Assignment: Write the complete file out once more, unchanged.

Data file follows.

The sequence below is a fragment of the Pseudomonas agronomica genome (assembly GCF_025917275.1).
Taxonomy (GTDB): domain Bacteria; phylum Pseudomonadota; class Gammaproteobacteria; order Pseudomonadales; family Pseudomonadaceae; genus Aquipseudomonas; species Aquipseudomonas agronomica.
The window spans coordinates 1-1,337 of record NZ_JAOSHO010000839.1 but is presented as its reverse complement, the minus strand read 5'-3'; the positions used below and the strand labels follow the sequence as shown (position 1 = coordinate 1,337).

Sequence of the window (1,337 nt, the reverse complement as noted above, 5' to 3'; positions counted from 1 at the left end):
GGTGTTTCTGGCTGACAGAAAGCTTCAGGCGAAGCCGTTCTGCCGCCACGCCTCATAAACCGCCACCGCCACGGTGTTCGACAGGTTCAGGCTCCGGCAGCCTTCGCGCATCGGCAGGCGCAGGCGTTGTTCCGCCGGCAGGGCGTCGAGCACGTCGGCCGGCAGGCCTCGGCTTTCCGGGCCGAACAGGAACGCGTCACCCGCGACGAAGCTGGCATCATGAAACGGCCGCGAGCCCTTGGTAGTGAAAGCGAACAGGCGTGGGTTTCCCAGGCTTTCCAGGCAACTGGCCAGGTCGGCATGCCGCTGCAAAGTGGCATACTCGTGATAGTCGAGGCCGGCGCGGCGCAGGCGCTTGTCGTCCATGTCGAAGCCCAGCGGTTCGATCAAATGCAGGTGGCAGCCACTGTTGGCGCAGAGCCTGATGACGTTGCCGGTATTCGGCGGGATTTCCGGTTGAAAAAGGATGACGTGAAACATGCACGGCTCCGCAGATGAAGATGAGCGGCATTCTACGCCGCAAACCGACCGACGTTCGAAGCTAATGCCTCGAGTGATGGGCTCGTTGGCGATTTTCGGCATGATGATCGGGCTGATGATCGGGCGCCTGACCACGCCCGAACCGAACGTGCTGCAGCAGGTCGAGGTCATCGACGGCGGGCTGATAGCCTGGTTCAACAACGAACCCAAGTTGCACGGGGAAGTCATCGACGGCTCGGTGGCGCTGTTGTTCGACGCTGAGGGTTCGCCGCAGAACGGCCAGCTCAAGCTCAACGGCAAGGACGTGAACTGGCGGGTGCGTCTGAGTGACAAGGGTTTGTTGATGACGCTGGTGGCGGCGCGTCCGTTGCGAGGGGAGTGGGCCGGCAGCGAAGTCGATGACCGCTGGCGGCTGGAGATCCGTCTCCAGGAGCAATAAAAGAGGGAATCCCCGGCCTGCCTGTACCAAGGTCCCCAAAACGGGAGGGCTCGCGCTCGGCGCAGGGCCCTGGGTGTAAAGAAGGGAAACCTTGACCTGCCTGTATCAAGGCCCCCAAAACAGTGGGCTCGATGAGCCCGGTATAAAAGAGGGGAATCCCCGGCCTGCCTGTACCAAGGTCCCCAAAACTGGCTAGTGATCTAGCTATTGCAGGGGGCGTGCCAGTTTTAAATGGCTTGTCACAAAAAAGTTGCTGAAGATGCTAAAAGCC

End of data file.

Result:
The sequence below is a fragment of the Pseudomonas agronomica genome (assembly GCF_025917275.1).
Taxonomy (GTDB): domain Bacteria; phylum Pseudomonadota; class Gammaproteobacteria; order Pseudomonadales; family Pseudomonadaceae; genus Aquipseudomonas; species Aquipseudomonas agronomica.
The window spans coordinates 1-1,337 of record NZ_JAOSHO010000839.1 but is presented as its reverse complement, the minus strand read 5'-3'; the positions used below and the strand labels follow the sequence as shown (position 1 = coordinate 1,337).

Sequence of the window (1,337 nt, the reverse complement as noted above, 5' to 3'; positions counted from 1 at the left end):
GGTGTTTCTGGCTGACAGAAAGCTTCAGGCGAAGCCGTTCTGCCGCCACGCCTCATAAACCGCCACCGCCACGGTGTTCGACAGGTTCAGGCTCCGGCAGCCTTCGCGCATCGGCAGGCGCAGGCGTTGTTCCGCCGGCAGGGCGTCGAGCACGTCGGCCGGCAGGCCTCGGCTTTCCGGGCCGAACAGGAACGCGTCACCCGCGACGAAGCTGGCATCATGAAACGGCCGCGAGCCCTTGGTAGTGAAAGCGAACAGGCGTGGGTTTCCCAGGCTTTCCAGGCAACTGGCCAGGTCGGCATGCCGCTGCAAAGTGGCATACTCGTGATAGTCGAGGCCGGCGCGGCGCAGGCGCTTGTCGTCCATGTCGAAGCCCAGCGGTTCGATCAAATGCAGGTGGCAGCCACTGTTGGCGCAGAGCCTGATGACGTTGCCGGTATTCGGCGGGATTTCCGGTTGAAAAAGGATGACGTGAAACATGCACGGCTCCGCAGATGAAGATGAGCGGCATTCTACGCCGCAAACCGACCGACGTTCGAAGCTAATGCCTCGAGTGATGGGCTCGTTGGCGATTTTCGGCATGATGATCGGGCTGATGATCGGGCGCCTGACCACGCCCGAACCGAACGTGCTGCAGCAGGTCGAGGTCATCGACGGCGGGCTGATAGCCTGGTTCAACAACGAACCCAAGTTGCACGGGGAAGTCATCGACGGCTCGGTGGCGCTGTTGTTCGACGCTGAGGGTTCGCCGCAGAACGGCCAGCTCAAGCTCAACGGCAAGGACGTGAACTGGCGGGTGCGTCTGAGTGACAAGGGTTTGTTGATGACGCTGGTGGCGGCGCGTCCGTTGCGAGGGGAGTGGGCCGGCAGCGAAGTCGATGACCGCTGGCGGCTGGAGATCCGTCTCCAGGAGCAATAAAAGAGGGAATCCCCGGCCTGCCTGTACCAAGGTCCCCAAAACGGGAGGGCTCGCGCTCGGCGCAGGGCCCTGGGTGTAAAGAAGGGAAACCTTGACCTGCCTGTATCAAGGCCCCCAAAACAGTGGGCTCGATGAGCCCGGTATAAAAGAGGGGAATCCCCGGCCTGCCTGTACCAAGGTCCCCAAAACTGGCTAGTGATCTAGCTATTGCAGGGGGCGTGCCAGTTTTAAATGGCTTGTCACAAAAAAGTTGCTGAAGATGCTAAAAGCC